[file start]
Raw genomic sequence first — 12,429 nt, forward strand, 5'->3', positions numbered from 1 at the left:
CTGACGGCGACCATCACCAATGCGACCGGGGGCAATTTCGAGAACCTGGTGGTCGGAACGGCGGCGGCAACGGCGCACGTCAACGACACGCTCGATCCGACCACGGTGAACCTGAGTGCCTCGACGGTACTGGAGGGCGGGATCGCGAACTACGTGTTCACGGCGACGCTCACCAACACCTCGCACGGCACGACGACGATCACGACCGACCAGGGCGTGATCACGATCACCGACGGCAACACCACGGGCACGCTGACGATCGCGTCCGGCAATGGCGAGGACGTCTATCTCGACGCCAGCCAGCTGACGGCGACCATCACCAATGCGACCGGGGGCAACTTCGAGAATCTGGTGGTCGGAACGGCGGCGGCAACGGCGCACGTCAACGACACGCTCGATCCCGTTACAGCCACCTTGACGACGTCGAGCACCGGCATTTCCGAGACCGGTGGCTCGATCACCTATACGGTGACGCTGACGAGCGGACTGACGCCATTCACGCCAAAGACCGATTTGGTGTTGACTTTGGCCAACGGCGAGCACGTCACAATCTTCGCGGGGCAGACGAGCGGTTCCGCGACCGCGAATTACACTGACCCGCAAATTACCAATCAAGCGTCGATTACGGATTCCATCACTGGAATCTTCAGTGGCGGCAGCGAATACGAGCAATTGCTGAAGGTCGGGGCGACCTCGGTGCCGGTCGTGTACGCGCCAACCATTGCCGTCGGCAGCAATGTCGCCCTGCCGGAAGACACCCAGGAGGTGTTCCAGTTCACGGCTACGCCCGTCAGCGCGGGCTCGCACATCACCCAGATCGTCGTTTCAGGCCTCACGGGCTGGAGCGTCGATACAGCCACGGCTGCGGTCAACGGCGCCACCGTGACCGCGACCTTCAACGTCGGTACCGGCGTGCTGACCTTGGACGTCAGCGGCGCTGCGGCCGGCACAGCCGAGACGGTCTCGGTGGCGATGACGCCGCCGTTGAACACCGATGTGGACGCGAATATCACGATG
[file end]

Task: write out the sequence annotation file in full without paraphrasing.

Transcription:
Raw genomic sequence first — 12,429 nt, forward strand, 5'->3', positions numbered from 1 at the left:
CTGACGGCGACCATCACCAATGCGACCGGGGGCAATTTCGAGAACCTGGTGGTCGGAACGGCGGCGGCAACGGCGCACGTCAACGACACGCTCGATCCGACCACGGTGAACCTGAGTGCCTCGACGGTACTGGAGGGCGGGATCGCGAACTACGTGTTCACGGCGACGCTCACCAACACCTCGCACGGCACGACGACGATCACGACCGACCAGGGCGTGATCACGATCACCGACGGCAACACCACGGGCACGCTGACGATCGCGTCCGGCAATGGCGAGGACGTCTATCTCGACGCCAGCCAGCTGACGGCGACCATCACCAATGCGACCGGGGGCAACTTCGAGAATCTGGTGGTCGGAACGGCGGCGGCAACGGCGCACGTCAACGACACGCTCGATCCCGTTACAGCCACCTTGACGACGTCGAGCACCGGCATTTCCGAGACCGGTGGCTCGATCACCTATACGGTGACGCTGACGAGCGGACTGACGCCATTCACGCCAAAGACCGATTTGGTGTTGACTTTGGCCAACGGCGAGCACGTCACAATCTTCGCGGGGCAGACGAGCGGTTCCGCGACCGCGAATTACACTGACCCGCAAATTACCAATCAAGCGTCGATTACGGATTCCATCACTGGAATCTTCAGTGGCGGCAGCGAATACGAGCAATTGCTGAAGGTCGGGGCGACCTCGGTGCCGGTCGTGTACGCGCCAACCATTGCCGTCGGCAGCAATGTCGCCCTGCCGGAAGACACCCAGGAGGTGTTCCAGTTCACGGCTACGCCCGTCAGCGCGGGCTCGCACATCACCCAGATCGTCGTTTCAGGCCTCACGGGCTGGAGCGTCGATACAGCCACGGCTGCGGTCAACGGCGCCACCGTGACCGCGACCTTCAACGTCGGTACCGGCGTGCTGACCTTGGACGTCAGCGGCGCTGCGGCCGGCACAGCCGAGACGGTCTCGGTGGCGATGACGCCGCCGTTGAACACCGATGTGGACGCGAATATCACGATG